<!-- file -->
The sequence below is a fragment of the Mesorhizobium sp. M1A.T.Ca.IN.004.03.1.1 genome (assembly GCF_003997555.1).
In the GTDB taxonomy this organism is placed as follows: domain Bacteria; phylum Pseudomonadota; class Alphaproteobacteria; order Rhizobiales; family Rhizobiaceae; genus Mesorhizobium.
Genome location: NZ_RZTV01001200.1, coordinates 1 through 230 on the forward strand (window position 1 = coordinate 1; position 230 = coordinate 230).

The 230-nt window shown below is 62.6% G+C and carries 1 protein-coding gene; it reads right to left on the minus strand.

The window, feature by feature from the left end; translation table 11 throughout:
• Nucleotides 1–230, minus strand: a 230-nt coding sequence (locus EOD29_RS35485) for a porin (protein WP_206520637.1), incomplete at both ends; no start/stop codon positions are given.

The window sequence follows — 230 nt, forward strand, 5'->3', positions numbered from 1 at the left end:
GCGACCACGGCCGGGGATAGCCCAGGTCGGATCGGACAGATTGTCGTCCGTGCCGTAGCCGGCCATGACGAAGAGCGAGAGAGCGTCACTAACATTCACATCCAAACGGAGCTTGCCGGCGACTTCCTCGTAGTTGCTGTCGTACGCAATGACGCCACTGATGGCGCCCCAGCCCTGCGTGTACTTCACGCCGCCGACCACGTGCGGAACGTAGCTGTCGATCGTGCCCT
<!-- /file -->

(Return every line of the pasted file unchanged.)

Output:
The sequence below is a fragment of the Mesorhizobium sp. M1A.T.Ca.IN.004.03.1.1 genome (assembly GCF_003997555.1).
In the GTDB taxonomy this organism is placed as follows: domain Bacteria; phylum Pseudomonadota; class Alphaproteobacteria; order Rhizobiales; family Rhizobiaceae; genus Mesorhizobium.
Genome location: NZ_RZTV01001200.1, coordinates 1 through 230 on the forward strand (window position 1 = coordinate 1; position 230 = coordinate 230).

The 230-nt window shown below is 62.6% G+C and carries 1 protein-coding gene; it reads right to left on the minus strand.

The window, feature by feature from the left end; translation table 11 throughout:
• Nucleotides 1–230, minus strand: a 230-nt coding sequence (locus EOD29_RS35485) for a porin (protein WP_206520637.1), incomplete at both ends; no start/stop codon positions are given.

The window sequence follows — 230 nt, forward strand, 5'->3', positions numbered from 1 at the left end:
GCGACCACGGCCGGGGATAGCCCAGGTCGGATCGGACAGATTGTCGTCCGTGCCGTAGCCGGCCATGACGAAGAGCGAGAGAGCGTCACTAACATTCACATCCAAACGGAGCTTGCCGGCGACTTCCTCGTAGTTGCTGTCGTACGCAATGACGCCACTGATGGCGCCCCAGCCCTGCGTGTACTTCACGCCGCCGACCACGTGCGGAACGTAGCTGTCGATCGTGCCCT